Ireland's Minister for Agriculture, Food and the Marine Simon Coveney hosted a meeting last week for food industry specialists at IBM’s Dublin campus that was designed to bring Irish agribusiness together with advanced technology expertise, in order to keep the country's food and beverage industry on the leading edge of technology and make the fast-growing sector more productive, efficient and sustainable.
Ireland’s opportunity lies not just in the export of food products, but in information technology expertise in this area. “As exciting as [the growth in new markets] is the opportunity for Ireland to produce and sell the systems as well as the food,” Coveney said to the Irish Times.
Ireland has already led in some front-running areas of technology, considering Ireland's beef farmers were the first in the world to have in place a national DNA tracing scheme. But big data and analytics are expected to have a significant impact in many other ways on agribusiness worldwide, such as becoming tools that can be used to boost crop yields, according to Susan Davies of IBM Global Services.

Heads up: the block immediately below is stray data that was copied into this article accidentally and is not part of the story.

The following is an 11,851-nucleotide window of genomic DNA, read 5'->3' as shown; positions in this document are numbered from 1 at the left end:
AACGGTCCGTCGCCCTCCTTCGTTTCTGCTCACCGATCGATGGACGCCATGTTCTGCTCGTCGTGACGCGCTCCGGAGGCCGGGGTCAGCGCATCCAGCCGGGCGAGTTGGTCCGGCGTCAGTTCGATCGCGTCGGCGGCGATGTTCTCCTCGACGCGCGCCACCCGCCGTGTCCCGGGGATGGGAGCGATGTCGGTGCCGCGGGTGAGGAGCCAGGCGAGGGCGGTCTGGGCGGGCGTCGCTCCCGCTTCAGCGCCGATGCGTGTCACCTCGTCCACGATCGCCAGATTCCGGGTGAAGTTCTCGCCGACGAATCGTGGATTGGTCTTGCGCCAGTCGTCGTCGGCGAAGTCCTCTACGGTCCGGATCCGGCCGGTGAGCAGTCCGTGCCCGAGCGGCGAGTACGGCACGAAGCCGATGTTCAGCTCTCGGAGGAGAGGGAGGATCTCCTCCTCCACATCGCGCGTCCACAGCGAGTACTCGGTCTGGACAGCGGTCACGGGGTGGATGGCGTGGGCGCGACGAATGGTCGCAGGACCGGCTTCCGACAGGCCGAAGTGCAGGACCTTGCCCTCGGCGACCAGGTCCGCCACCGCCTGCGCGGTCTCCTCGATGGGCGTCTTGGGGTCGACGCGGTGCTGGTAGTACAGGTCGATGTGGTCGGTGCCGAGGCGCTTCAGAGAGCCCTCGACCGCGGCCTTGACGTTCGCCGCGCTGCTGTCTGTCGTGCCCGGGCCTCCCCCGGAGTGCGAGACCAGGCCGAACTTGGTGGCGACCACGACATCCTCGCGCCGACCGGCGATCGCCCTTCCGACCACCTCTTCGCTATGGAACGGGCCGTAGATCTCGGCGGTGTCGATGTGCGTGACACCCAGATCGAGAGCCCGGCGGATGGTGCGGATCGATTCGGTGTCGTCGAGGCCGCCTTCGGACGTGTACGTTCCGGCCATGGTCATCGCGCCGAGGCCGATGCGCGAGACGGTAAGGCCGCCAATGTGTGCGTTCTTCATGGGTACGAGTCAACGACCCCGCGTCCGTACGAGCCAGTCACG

With today's big-data initiative bringing together sensors, data, computer modelling and analytics for applications ranging from fishing and sea farming to energy generation, environmental protection and sustainability. But it is not all about the data. “Data alone is not the solution – you have to couple those with predictive models,” said Sean McKenna, senior manager at IBM Research.
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